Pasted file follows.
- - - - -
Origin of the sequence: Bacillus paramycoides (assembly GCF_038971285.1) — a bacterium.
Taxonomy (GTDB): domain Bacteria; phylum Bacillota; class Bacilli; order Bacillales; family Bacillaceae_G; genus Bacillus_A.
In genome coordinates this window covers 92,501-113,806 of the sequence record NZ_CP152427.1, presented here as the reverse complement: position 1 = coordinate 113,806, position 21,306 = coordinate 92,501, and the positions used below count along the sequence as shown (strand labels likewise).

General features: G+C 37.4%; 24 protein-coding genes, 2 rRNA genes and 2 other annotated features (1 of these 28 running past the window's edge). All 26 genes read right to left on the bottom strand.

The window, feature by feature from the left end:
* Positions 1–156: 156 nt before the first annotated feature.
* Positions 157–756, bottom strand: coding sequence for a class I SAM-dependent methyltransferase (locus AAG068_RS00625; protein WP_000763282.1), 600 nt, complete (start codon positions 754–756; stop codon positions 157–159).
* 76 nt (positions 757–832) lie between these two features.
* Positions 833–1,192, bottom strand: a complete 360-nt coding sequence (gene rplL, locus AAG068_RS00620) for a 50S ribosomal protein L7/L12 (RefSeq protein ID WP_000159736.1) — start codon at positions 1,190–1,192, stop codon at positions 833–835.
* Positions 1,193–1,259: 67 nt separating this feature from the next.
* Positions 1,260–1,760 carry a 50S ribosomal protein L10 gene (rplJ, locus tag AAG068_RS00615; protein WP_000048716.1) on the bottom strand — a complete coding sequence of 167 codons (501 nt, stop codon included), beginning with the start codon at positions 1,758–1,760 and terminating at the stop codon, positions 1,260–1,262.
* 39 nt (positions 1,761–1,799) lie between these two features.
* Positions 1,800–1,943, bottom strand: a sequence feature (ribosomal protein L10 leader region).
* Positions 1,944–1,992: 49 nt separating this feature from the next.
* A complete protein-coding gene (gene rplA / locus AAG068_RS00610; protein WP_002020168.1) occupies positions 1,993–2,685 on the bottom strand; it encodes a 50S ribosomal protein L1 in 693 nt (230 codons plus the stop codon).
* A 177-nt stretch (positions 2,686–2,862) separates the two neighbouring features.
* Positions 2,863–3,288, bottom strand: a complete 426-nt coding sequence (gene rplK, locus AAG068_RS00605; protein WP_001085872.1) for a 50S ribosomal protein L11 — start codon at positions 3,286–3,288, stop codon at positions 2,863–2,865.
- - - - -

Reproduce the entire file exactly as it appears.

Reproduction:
Origin of the sequence: Bacillus paramycoides (assembly GCF_038971285.1) — a bacterium.
Taxonomy (GTDB): domain Bacteria; phylum Bacillota; class Bacilli; order Bacillales; family Bacillaceae_G; genus Bacillus_A.
In genome coordinates this window covers 92,501-113,806 of the sequence record NZ_CP152427.1, presented here as the reverse complement: position 1 = coordinate 113,806, position 21,306 = coordinate 92,501, and the positions used below count along the sequence as shown (strand labels likewise).

General features: G+C 37.4%; 24 protein-coding genes, 2 rRNA genes and 2 other annotated features (1 of these 28 running past the window's edge). All 26 genes read right to left on the bottom strand.

The window, feature by feature from the left end:
* Positions 1–156: 156 nt before the first annotated feature.
* Positions 157–756, bottom strand: coding sequence for a class I SAM-dependent methyltransferase (locus AAG068_RS00625; protein WP_000763282.1), 600 nt, complete (start codon positions 754–756; stop codon positions 157–159).
* 76 nt (positions 757–832) lie between these two features.
* Positions 833–1,192, bottom strand: a complete 360-nt coding sequence (gene rplL, locus AAG068_RS00620) for a 50S ribosomal protein L7/L12 (RefSeq protein ID WP_000159736.1) — start codon at positions 1,190–1,192, stop codon at positions 833–835.
* Positions 1,193–1,259: 67 nt separating this feature from the next.
* Positions 1,260–1,760 carry a 50S ribosomal protein L10 gene (rplJ, locus tag AAG068_RS00615; protein WP_000048716.1) on the bottom strand — a complete coding sequence of 167 codons (501 nt, stop codon included), beginning with the start codon at positions 1,758–1,760 and terminating at the stop codon, positions 1,260–1,262.
* 39 nt (positions 1,761–1,799) lie between these two features.
* Positions 1,800–1,943, bottom strand: a sequence feature (ribosomal protein L10 leader region).
* Positions 1,944–1,992: 49 nt separating this feature from the next.
* A complete protein-coding gene (gene rplA / locus AAG068_RS00610; protein WP_002020168.1) occupies positions 1,993–2,685 on the bottom strand; it encodes a 50S ribosomal protein L1 in 693 nt (230 codons plus the stop codon).
* A 177-nt stretch (positions 2,686–2,862) separates the two neighbouring features.
* Positions 2,863–3,288, bottom strand: a complete 426-nt coding sequence (gene rplK, locus AAG068_RS00605; protein WP_001085872.1) for a 50S ribosomal protein L11 — start codon at positions 3,286–3,288, stop codon at positions 2,863–2,865.